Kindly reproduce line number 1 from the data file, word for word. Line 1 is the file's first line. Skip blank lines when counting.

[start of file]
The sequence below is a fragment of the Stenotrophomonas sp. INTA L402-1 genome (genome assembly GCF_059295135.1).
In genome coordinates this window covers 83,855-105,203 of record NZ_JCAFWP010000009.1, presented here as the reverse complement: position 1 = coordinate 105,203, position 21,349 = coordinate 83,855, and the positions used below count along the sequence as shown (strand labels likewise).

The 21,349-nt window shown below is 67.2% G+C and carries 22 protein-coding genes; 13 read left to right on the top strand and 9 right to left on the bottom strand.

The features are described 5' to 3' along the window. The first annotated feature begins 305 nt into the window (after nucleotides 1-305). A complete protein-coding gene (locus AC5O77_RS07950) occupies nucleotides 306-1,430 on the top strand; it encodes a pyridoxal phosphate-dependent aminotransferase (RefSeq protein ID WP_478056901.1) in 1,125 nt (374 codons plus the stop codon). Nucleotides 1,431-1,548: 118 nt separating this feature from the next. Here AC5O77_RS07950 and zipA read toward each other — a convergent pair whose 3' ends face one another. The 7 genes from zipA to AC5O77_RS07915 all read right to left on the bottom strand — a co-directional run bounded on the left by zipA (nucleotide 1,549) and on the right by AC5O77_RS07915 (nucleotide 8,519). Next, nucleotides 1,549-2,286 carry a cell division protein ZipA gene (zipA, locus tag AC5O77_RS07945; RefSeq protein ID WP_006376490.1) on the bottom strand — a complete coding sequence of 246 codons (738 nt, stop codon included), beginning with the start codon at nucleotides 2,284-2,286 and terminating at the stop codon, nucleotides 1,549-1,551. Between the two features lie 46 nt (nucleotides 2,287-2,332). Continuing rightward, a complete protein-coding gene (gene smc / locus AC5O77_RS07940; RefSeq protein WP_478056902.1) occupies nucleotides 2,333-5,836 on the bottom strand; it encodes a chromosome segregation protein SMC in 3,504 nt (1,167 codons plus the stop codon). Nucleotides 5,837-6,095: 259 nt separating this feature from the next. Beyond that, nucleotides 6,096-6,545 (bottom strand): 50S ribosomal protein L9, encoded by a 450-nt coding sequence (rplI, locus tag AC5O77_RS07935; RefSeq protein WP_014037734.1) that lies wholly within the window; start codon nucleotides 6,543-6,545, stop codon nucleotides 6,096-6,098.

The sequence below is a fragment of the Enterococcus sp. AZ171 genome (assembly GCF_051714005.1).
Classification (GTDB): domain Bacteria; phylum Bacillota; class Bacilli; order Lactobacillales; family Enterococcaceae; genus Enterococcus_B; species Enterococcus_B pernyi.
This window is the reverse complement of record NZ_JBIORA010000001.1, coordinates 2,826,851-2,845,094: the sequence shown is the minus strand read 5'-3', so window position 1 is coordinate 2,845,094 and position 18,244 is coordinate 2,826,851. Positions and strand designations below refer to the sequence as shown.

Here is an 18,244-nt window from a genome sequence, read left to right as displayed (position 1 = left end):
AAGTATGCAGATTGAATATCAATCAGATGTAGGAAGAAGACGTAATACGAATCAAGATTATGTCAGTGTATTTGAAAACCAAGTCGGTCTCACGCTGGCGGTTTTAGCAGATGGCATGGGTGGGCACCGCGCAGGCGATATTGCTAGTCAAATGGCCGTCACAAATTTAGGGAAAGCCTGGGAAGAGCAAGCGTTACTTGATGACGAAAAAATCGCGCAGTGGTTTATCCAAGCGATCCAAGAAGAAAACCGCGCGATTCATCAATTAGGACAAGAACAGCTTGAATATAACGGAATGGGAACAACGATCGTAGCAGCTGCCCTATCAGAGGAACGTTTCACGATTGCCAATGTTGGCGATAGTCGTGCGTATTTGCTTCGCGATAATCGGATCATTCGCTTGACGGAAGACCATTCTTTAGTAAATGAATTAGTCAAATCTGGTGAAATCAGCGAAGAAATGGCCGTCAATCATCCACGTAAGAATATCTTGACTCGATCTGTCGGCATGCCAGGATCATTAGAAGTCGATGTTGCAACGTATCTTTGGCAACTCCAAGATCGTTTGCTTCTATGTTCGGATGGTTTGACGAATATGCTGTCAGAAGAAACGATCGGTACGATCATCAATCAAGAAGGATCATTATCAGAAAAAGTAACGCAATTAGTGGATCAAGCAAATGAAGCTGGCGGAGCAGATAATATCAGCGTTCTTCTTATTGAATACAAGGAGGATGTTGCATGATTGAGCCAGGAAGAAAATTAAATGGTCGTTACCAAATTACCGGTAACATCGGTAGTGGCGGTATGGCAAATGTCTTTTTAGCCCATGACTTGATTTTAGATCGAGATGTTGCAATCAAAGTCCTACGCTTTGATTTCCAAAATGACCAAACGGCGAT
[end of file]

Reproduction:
The sequence below is a fragment of the Stenotrophomonas sp. INTA L402-1 genome (genome assembly GCF_059295135.1).